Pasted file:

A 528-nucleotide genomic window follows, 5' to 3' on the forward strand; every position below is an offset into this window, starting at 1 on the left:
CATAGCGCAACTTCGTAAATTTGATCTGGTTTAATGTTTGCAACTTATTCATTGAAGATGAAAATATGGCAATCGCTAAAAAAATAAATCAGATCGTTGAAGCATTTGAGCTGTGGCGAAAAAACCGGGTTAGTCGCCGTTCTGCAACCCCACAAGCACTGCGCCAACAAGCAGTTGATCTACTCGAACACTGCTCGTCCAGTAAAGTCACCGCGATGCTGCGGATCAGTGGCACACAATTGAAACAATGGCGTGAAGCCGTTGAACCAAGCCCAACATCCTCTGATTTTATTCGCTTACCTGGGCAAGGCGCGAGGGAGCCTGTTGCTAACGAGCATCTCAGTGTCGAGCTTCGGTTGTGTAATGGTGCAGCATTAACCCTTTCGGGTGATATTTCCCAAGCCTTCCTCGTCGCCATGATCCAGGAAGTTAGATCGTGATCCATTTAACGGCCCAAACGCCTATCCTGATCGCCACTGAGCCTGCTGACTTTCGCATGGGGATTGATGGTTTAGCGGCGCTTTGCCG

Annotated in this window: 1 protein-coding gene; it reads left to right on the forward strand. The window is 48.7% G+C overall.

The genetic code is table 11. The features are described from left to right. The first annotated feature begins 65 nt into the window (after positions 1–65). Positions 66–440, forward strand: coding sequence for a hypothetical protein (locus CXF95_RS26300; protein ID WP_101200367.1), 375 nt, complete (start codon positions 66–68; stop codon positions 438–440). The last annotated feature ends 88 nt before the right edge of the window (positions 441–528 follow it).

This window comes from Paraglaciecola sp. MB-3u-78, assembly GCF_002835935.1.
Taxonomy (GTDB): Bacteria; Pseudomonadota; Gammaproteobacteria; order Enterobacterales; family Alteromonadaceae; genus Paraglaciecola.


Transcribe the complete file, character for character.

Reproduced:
A 528-nucleotide genomic window follows, 5' to 3' on the forward strand; every position below is an offset into this window, starting at 1 on the left:
CATAGCGCAACTTCGTAAATTTGATCTGGTTTAATGTTTGCAACTTATTCATTGAAGATGAAAATATGGCAATCGCTAAAAAAATAAATCAGATCGTTGAAGCATTTGAGCTGTGGCGAAAAAACCGGGTTAGTCGCCGTTCTGCAACCCCACAAGCACTGCGCCAACAAGCAGTTGATCTACTCGAACACTGCTCGTCCAGTAAAGTCACCGCGATGCTGCGGATCAGTGGCACACAATTGAAACAATGGCGTGAAGCCGTTGAACCAAGCCCAACATCCTCTGATTTTATTCGCTTACCTGGGCAAGGCGCGAGGGAGCCTGTTGCTAACGAGCATCTCAGTGTCGAGCTTCGGTTGTGTAATGGTGCAGCATTAACCCTTTCGGGTGATATTTCCCAAGCCTTCCTCGTCGCCATGATCCAGGAAGTTAGATCGTGATCCATTTAACGGCCCAAACGCCTATCCTGATCGCCACTGAGCCTGCTGACTTTCGCATGGGGATTGATGGTTTAGCGGCGCTTTGCCG

Annotated in this window: 1 protein-coding gene; it reads left to right on the forward strand. The window is 48.7% G+C overall.

The genetic code is table 11. The features are described from left to right. The first annotated feature begins 65 nt into the window (after positions 1–65). Positions 66–440, forward strand: coding sequence for a hypothetical protein (locus CXF95_RS26300; protein ID WP_101200367.1), 375 nt, complete (start codon positions 66–68; stop codon positions 438–440). The last annotated feature ends 88 nt before the right edge of the window (positions 441–528 follow it).

This window comes from Paraglaciecola sp. MB-3u-78, assembly GCF_002835935.1.
Taxonomy (GTDB): Bacteria; Pseudomonadota; Gammaproteobacteria; order Enterobacterales; family Alteromonadaceae; genus Paraglaciecola.